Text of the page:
Samsung's Omnia HD, rolled out at Mobile World Congress, brings one fantastic new feature to the world of cellphone video-making: It shoots in 720p high-definition. And that's a first, and a welcome one at that—if only because it heralds an end to the grainy, poor-resolution video shot in 4:3 ratio from current cellphone digital cameras.
Of course, the Omnia HD is also a camera phone—part of the convergence trend being pushed by Samsung and Sony Ericsson at the moment. It can also take 8-megapixel stills and features auto-focus, an image stabilizer, face-, blink- and smile-detection, and a flash. It performs digital zooming, has in-built geotagging and can be set for self-timer shots and automatic panoramas. It's basically a full-featured digital camera/video camera.
Its screen is an even a 16:9 format one, paralleling the shape of 720p video. At 3.7 inches, it's just the right size for you to enjoy a movie while you're on a long flight. The display is even AMOLED, which brings power saving and particularly vivid color reproduction in 16-million colors, and it's a full touch-screen—though it only manages a quarter 720p resolution itself at 640 x 360 pixels.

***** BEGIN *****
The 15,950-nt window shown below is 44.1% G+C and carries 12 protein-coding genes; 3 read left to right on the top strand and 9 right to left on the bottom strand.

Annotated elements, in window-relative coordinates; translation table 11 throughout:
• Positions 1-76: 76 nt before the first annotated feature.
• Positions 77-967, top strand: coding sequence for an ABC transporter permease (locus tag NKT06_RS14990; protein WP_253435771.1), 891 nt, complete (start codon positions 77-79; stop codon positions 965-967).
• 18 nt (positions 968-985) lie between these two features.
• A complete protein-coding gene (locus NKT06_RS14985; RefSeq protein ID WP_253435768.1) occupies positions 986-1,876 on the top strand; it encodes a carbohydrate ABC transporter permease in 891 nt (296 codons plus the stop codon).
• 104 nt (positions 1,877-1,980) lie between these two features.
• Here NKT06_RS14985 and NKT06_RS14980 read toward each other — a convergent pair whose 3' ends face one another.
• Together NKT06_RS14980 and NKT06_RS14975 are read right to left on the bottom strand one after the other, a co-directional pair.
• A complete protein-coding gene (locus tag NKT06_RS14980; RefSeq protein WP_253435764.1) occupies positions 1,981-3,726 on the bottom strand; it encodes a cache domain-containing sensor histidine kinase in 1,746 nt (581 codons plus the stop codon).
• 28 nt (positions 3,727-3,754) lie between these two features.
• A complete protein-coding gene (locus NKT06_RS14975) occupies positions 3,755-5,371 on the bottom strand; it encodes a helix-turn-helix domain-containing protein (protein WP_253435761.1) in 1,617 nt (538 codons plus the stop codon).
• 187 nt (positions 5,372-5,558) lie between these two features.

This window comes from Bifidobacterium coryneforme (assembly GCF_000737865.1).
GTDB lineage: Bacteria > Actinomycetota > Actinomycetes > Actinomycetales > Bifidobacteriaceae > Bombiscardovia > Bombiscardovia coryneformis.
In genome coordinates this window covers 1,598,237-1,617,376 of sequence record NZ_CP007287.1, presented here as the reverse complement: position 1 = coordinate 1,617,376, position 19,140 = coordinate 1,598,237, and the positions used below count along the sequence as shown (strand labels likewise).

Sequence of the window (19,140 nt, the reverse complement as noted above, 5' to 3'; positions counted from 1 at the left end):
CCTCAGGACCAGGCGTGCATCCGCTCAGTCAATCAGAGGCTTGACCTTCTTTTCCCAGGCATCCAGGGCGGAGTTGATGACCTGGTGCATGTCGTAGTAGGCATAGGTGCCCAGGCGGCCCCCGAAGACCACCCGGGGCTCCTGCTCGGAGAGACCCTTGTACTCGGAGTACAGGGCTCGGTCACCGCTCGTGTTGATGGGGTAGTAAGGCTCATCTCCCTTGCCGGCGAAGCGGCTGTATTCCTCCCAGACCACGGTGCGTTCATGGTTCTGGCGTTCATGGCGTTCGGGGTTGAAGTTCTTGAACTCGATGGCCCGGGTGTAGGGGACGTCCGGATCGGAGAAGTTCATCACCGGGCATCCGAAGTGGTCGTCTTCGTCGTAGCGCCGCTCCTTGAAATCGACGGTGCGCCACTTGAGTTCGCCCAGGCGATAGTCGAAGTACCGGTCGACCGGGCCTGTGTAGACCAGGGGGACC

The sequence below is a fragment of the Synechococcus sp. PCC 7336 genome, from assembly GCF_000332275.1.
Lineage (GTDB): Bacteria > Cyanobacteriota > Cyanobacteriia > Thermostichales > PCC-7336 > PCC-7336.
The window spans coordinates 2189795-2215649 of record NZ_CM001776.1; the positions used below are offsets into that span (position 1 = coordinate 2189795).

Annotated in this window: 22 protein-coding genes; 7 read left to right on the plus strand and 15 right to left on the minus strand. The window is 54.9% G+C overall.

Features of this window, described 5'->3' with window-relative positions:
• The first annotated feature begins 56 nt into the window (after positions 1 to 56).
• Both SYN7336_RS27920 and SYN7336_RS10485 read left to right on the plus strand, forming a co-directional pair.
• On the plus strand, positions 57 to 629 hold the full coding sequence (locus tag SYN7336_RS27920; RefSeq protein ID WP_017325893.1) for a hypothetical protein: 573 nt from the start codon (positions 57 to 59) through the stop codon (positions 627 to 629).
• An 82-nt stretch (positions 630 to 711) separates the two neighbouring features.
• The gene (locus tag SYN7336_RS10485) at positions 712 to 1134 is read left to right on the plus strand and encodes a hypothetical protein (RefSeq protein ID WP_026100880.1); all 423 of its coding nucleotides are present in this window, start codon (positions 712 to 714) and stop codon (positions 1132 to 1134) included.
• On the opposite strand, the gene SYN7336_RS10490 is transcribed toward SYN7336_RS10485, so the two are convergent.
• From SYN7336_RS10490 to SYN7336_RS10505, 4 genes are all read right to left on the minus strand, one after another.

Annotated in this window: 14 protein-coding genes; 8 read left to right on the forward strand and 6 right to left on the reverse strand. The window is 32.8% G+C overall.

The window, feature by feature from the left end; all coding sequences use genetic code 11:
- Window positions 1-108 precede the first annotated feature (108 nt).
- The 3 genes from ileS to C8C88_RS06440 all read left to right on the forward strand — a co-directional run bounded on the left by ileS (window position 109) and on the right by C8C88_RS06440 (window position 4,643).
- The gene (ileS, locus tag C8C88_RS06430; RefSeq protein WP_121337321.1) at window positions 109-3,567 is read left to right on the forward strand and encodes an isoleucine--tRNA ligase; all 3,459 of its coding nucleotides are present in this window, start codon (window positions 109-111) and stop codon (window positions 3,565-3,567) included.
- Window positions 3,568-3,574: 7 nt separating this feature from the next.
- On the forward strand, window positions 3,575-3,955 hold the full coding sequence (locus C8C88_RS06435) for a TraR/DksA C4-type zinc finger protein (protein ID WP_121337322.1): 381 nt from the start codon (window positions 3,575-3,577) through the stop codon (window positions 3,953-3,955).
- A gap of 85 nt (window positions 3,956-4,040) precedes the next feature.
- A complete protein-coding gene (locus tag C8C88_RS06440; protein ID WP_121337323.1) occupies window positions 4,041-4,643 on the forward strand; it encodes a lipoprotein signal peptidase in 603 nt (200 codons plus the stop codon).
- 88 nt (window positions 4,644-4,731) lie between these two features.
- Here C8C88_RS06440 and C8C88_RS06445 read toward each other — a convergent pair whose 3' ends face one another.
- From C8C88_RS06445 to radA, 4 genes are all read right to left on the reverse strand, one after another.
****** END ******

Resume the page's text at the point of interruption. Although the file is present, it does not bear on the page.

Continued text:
Besides its full touch-screen, the device is a 3G smartphone, with motion-sensors for gaming, Wi-Fi, built-in GPS and electronic compass for navigation, and connectivity over HSUPA at 5.76Mbps and HSDPA at 72.Mbps. Of course shooting HD video needs extra storage, so the Omnia HD has either 8GB or 16GB of internal memory, and external storage on microSDHC that can offer up to 32GB more—Samsung sets the maximum storage capacity as large enough to store 18,000 8-megapixel photos.
Though the Omnia HD is a foretaste of smartphones to come—a fully-integrated phone, camera, and navigation device—it simply lacks the advanced OS that Android or OS X offers, that would make it a full mobile Internet device also. Still, it's an innovative first, and perhaps the "on the scene" videos and photos that we're getting used to through the expansion of citizen journalism will get better when other cellphone makers copy Samsung's thinking.